October 2001: It has been at least three years since VW chairman Ferdinand Piech began to tell journalists of plans for a Skoda that would rival cars like the Opel/Vauxhall Omega and Renault Safrane in Europe's executive class.
The eccentric, but brilliant Piech was well-known for his visionary brand plans for the VW group - but no one could have predicted that Skoda would soon be entering a segment of the market where Ford, Renault, Citroen, Fiat and Peugeot had all largely failed.
On September 11 - the day that will forever be remembered for the terrible events in America - the large Skoda was finally unveiled at Frankfurt.
Based on a stretched Passat platform, the Superb will be priced against lower medium competition like the Ford Mondeo, even though it's closer in size to a BMW 5-series.
'This is where the disappearing competitor cars left us space in which to move,' said a Skoda spokesman. 'If we didn't think we could compete with cars like the Opel Omega, then we wouldn't have started this programme.
'We were given Volvo and Rover as brand targets for this car - and at the time, everyone laughed. Then one year ago we ditched the idea of Rover, and today people - and particularly people from the fleet market - can judge for themselves if we have done a good job.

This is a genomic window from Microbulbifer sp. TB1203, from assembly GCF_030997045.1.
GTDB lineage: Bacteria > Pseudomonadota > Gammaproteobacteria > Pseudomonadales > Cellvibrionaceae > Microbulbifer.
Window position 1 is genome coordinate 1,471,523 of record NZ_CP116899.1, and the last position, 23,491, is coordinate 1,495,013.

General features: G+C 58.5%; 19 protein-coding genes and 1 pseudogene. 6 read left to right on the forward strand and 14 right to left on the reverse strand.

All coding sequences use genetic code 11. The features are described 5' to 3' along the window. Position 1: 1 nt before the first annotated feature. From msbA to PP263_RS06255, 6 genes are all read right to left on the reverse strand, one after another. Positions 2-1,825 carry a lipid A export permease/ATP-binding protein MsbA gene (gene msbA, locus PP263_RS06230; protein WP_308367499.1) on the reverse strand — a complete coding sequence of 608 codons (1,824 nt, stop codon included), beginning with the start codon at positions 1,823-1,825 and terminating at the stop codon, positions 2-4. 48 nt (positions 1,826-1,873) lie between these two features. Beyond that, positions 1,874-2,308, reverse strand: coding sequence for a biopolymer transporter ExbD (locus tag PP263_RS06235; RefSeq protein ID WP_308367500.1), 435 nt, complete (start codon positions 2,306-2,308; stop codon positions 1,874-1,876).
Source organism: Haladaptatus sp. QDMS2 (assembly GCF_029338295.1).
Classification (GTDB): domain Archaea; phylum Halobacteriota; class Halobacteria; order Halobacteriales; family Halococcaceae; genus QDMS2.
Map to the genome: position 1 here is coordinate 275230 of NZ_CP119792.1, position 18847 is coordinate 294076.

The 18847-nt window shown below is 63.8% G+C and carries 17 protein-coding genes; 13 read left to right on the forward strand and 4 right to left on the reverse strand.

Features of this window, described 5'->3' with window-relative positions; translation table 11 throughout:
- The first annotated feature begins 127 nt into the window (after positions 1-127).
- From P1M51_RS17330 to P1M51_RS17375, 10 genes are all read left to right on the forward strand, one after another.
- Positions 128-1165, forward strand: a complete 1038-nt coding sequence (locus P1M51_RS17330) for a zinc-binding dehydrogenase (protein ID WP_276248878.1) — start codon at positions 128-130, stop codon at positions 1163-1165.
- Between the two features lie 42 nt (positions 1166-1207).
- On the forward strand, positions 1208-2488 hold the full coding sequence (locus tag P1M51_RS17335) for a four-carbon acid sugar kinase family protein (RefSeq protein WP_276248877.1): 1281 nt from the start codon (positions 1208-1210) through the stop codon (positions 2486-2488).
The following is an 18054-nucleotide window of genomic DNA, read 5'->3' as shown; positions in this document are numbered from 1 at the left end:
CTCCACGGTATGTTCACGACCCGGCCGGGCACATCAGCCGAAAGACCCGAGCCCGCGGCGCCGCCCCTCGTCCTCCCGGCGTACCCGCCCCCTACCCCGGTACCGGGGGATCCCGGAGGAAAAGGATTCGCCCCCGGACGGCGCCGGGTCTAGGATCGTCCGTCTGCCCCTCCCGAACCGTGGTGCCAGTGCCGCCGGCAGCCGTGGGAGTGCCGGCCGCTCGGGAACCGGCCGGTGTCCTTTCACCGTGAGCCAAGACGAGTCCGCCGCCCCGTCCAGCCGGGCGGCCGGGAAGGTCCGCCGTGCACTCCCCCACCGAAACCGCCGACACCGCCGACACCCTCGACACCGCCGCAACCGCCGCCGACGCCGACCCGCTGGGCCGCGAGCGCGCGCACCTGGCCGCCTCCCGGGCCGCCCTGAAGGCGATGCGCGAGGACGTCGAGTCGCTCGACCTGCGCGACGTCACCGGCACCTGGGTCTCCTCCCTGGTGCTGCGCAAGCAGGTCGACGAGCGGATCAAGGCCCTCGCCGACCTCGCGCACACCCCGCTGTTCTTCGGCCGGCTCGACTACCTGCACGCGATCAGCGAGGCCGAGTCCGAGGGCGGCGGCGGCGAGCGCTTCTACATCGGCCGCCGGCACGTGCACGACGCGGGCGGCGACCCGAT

'We were very keen to stick to our brand identity. For example, we could easily have had our own badge-engineered version of the VW Sharan/ SEAT Alhambra/Ford Galaxy and made a bit of money. But we would have lost our brand strategy if we had done that.'
The Superb goes on sale in many markets early next year, and fleet customers will be among the major targets.
Skoda says it will particularly aim for user-chooser sales - those company car drivers who can choose their model rather than being forced to accept a car from their company's limited-badge selection.
Representatives for two leading European leasing companies visiting the Frankfurt show praised the Superb for its build quality, its classic, clean lines, and its expected value for money.
Both, however, said Skoda would have to ensure residual values are kept high, and also make sure that it listens to the fleet market when it launches the car.
'They seem to have done a good job with the car,' said one, 'but now is when the hard work starts if they want it to succeed in the fleet market. It will have to be specified right in European markets, and supported properly so fleets can buy Skoda products with confidence.'